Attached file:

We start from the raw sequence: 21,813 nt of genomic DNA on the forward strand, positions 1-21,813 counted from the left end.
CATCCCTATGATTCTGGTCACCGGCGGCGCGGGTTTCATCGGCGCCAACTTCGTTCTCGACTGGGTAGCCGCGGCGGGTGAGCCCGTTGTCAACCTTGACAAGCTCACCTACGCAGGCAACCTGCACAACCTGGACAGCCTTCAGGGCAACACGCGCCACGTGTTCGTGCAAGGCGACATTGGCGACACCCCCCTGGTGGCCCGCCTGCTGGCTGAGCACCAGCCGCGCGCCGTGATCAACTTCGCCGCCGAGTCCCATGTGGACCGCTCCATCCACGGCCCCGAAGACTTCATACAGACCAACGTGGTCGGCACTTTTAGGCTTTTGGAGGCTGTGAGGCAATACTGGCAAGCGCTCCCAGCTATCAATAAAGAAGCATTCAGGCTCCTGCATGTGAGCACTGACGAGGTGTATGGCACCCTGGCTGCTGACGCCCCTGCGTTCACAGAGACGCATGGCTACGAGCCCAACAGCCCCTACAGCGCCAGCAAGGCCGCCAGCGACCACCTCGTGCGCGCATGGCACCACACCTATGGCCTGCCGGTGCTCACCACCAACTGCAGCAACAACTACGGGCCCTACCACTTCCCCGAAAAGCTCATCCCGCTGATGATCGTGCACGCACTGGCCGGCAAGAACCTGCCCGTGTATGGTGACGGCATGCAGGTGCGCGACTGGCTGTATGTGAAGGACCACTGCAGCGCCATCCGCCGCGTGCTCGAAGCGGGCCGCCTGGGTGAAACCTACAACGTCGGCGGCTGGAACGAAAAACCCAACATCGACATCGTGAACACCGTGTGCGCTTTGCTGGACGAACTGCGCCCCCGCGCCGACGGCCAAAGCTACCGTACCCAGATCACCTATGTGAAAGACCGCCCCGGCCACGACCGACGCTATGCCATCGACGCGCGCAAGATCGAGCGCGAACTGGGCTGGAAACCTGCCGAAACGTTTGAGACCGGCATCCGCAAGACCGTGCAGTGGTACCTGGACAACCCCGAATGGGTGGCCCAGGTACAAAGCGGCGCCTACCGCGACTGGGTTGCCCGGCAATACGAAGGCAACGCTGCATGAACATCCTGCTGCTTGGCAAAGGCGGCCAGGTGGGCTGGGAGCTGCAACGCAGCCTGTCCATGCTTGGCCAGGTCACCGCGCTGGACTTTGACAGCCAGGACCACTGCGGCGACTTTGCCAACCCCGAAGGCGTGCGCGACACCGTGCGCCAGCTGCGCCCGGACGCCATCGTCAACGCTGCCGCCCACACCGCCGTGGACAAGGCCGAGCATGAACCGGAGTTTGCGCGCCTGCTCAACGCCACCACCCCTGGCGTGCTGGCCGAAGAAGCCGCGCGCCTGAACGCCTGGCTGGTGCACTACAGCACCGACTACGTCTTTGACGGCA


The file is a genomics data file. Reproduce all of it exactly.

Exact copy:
We start from the raw sequence: 21,813 nt of genomic DNA on the forward strand, positions 1-21,813 counted from the left end.
CATCCCTATGATTCTGGTCACCGGCGGCGCGGGTTTCATCGGCGCCAACTTCGTTCTCGACTGGGTAGCCGCGGCGGGTGAGCCCGTTGTCAACCTTGACAAGCTCACCTACGCAGGCAACCTGCACAACCTGGACAGCCTTCAGGGCAACACGCGCCACGTGTTCGTGCAAGGCGACATTGGCGACACCCCCCTGGTGGCCCGCCTGCTGGCTGAGCACCAGCCGCGCGCCGTGATCAACTTCGCCGCCGAGTCCCATGTGGACCGCTCCATCCACGGCCCCGAAGACTTCATACAGACCAACGTGGTCGGCACTTTTAGGCTTTTGGAGGCTGTGAGGCAATACTGGCAAGCGCTCCCAGCTATCAATAAAGAAGCATTCAGGCTCCTGCATGTGAGCACTGACGAGGTGTATGGCACCCTGGCTGCTGACGCCCCTGCGTTCACAGAGACGCATGGCTACGAGCCCAACAGCCCCTACAGCGCCAGCAAGGCCGCCAGCGACCACCTCGTGCGCGCATGGCACCACACCTATGGCCTGCCGGTGCTCACCACCAACTGCAGCAACAACTACGGGCCCTACCACTTCCCCGAAAAGCTCATCCCGCTGATGATCGTGCACGCACTGGCCGGCAAGAACCTGCCCGTGTATGGTGACGGCATGCAGGTGCGCGACTGGCTGTATGTGAAGGACCACTGCAGCGCCATCCGCCGCGTGCTCGAAGCGGGCCGCCTGGGTGAAACCTACAACGTCGGCGGCTGGAACGAAAAACCCAACATCGACATCGTGAACACCGTGTGCGCTTTGCTGGACGAACTGCGCCCCCGCGCCGACGGCCAAAGCTACCGTACCCAGATCACCTATGTGAAAGACCGCCCCGGCCACGACCGACGCTATGCCATCGACGCGCGCAAGATCGAGCGCGAACTGGGCTGGAAACCTGCCGAAACGTTTGAGACCGGCATCCGCAAGACCGTGCAGTGGTACCTGGACAACCCCGAATGGGTGGCCCAGGTACAAAGCGGCGCCTACCGCGACTGGGTTGCCCGGCAATACGAAGGCAACGCTGCATGAACATCCTGCTGCTTGGCAAAGGCGGCCAGGTGGGCTGGGAGCTGCAACGCAGCCTGTCCATGCTTGGCCAGGTCACCGCGCTGGACTTTGACAGCCAGGACCACTGCGGCGACTTTGCCAACCCCGAAGGCGTGCGCGACACCGTGCGCCAGCTGCGCCCGGACGCCATCGTCAACGCTGCCGCCCACACCGCCGTGGACAAGGCCGAGCATGAACCGGAGTTTGCGCGCCTGCTCAACGCCACCACCCCTGGCGTGCTGGCCGAAGAAGCCGCGCGCCTGAACGCCTGGCTGGTGCACTACAGCACCGACTACGTCTTTGACGGCA